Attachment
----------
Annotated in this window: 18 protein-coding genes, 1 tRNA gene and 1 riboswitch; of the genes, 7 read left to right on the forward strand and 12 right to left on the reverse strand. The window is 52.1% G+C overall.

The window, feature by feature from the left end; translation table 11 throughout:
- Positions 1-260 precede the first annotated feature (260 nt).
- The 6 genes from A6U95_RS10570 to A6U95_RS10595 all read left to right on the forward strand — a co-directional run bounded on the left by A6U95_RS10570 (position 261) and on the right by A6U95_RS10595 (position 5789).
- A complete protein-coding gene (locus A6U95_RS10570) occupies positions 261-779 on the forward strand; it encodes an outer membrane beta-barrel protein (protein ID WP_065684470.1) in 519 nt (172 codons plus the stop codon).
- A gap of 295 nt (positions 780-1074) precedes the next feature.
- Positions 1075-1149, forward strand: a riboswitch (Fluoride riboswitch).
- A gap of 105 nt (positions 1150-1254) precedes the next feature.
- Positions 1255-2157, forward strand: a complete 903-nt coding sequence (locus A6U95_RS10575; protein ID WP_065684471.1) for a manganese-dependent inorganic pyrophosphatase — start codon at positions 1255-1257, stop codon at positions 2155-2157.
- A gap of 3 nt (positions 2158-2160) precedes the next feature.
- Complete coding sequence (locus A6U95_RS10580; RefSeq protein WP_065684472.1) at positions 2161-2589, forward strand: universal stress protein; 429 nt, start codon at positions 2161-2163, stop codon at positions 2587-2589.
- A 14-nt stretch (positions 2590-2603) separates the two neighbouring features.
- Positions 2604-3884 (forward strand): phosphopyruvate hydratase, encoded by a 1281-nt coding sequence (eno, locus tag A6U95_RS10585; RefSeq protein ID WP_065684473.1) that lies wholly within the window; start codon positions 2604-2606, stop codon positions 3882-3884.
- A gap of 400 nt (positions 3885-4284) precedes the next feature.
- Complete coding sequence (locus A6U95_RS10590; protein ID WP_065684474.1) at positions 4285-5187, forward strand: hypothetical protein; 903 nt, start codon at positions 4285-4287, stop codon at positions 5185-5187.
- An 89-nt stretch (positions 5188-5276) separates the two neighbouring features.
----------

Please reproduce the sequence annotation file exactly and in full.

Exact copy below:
Annotated in this window: 18 protein-coding genes, 1 tRNA gene and 1 riboswitch; of the genes, 7 read left to right on the forward strand and 12 right to left on the reverse strand. The window is 52.1% G+C overall.

The window, feature by feature from the left end; translation table 11 throughout:
- Positions 1-260 precede the first annotated feature (260 nt).
- The 6 genes from A6U95_RS10570 to A6U95_RS10595 all read left to right on the forward strand — a co-directional run bounded on the left by A6U95_RS10570 (position 261) and on the right by A6U95_RS10595 (position 5789).
- A complete protein-coding gene (locus A6U95_RS10570) occupies positions 261-779 on the forward strand; it encodes an outer membrane beta-barrel protein (protein ID WP_065684470.1) in 519 nt (172 codons plus the stop codon).
- A gap of 295 nt (positions 780-1074) precedes the next feature.
- Positions 1075-1149, forward strand: a riboswitch (Fluoride riboswitch).
- A gap of 105 nt (positions 1150-1254) precedes the next feature.
- Positions 1255-2157, forward strand: a complete 903-nt coding sequence (locus A6U95_RS10575; protein ID WP_065684471.1) for a manganese-dependent inorganic pyrophosphatase — start codon at positions 1255-1257, stop codon at positions 2155-2157.
- A gap of 3 nt (positions 2158-2160) precedes the next feature.
- Complete coding sequence (locus A6U95_RS10580; RefSeq protein WP_065684472.1) at positions 2161-2589, forward strand: universal stress protein; 429 nt, start codon at positions 2161-2163, stop codon at positions 2587-2589.
- A 14-nt stretch (positions 2590-2603) separates the two neighbouring features.
- Positions 2604-3884 (forward strand): phosphopyruvate hydratase, encoded by a 1281-nt coding sequence (eno, locus tag A6U95_RS10585; RefSeq protein ID WP_065684473.1) that lies wholly within the window; start codon positions 2604-2606, stop codon positions 3882-3884.
- A gap of 400 nt (positions 3885-4284) precedes the next feature.
- Complete coding sequence (locus A6U95_RS10590; protein ID WP_065684474.1) at positions 4285-5187, forward strand: hypothetical protein; 903 nt, start codon at positions 4285-4287, stop codon at positions 5185-5187.
- An 89-nt stretch (positions 5188-5276) separates the two neighbouring features.